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Judge limits California governor's powers during coronavirus pandemic

Sutter County Superior Court Judge Sarah Heckman tentatively ruled Monday that one of the dozens of executive orders Newsom has issued overstepped his authority.
Credit: AP
FILE - In this June 5, 2020, file photo, Gov. Gavin Newsom speaks during a news conference in Sacramento, Calif. A Northern California county judge on Monday, Nov. 2, 2020, preliminarily ordered Newsom to stop issuing directives related to the coronavirus that might interfere with state law. Sutter County Superior Court Judge Sarah Heckman tentatively ruled that one of the dozens of executive orders Newsom has issued overstepped his authority and impinged on the state Legislature. (AP Photo/Rich Pedroncelli, Pool, File)

SACRAMENTO, Calif. — A judge has preliminarily ordered California Gov. Gavin Newsom to stop issuing directives related to the coronavirus that might interfere with state law. 

Sutter County Superior Court Judge Sarah Heckman tentatively ruled Monday that one of the dozens of executive orders Newsom has issued overstepped his authority.

She more broadly barred him from infringing on the state Legislature. 

It’s the second time a judge in the same county has reached the conclusion, which runs counter to other state and federal court decisions backing the governor’s emergency powers.

The case centers on a single Newsom executive order in June requiring election officials to establish hundreds of locations statewide where voters can cast ballots. Lawmakers subsequently approved the same requirement, and the judge's decision will have no effect on Tuesday's election.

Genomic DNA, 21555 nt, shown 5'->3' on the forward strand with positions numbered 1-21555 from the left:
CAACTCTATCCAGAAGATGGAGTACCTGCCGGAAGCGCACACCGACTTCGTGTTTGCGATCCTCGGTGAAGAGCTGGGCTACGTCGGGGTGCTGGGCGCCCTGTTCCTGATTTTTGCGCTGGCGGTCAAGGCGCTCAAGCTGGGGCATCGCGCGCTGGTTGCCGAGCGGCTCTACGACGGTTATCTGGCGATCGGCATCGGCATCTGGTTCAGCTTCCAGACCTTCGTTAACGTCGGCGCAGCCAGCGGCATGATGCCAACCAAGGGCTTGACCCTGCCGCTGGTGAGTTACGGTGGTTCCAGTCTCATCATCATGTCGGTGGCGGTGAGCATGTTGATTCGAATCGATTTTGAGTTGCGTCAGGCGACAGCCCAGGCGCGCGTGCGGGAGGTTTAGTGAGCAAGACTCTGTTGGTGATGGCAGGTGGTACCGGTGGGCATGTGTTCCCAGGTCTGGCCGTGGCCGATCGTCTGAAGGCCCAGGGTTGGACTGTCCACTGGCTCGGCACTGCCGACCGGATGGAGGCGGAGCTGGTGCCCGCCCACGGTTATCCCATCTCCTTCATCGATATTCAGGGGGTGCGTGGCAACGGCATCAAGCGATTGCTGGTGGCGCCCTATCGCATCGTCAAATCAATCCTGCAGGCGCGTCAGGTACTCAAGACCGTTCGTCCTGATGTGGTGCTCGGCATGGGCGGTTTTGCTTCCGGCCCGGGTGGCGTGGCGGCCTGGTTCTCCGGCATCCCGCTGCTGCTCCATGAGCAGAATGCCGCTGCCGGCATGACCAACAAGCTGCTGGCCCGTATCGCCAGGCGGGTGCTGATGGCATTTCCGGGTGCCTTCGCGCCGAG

Heckman’s decision will become final in 10 days. 

Newsom did not immediately comment. 

More details from the Associated Press HERE.

CORONAVIRUS RESOURCES

CORONAVIRUS CONTEXT

According to the CDC, coronavirus (COVID-19) is a family of viruses that is spreadable from person to person. If someone is sick with coronavirus, the symptoms they may show include mild to severe respiratory illness, cough, and difficulty breathing.

Currently, there is no vaccine. The CDC suggests the following precautions, along with any other respiratory illness:

  • Avoid close contact with people who are sick.
  • Avoid touching your eyes, nose, and mouth.
  • Stay home when you are sick.
  • Cover your cough or sneeze with a tissue, then throw the tissue in the trash.
  • Clean and disinfect frequently touched objects and surfaces using a regular household cleaning spray or wipe.
  • Wash your hands with soap and water for a minimum of 20 seconds.

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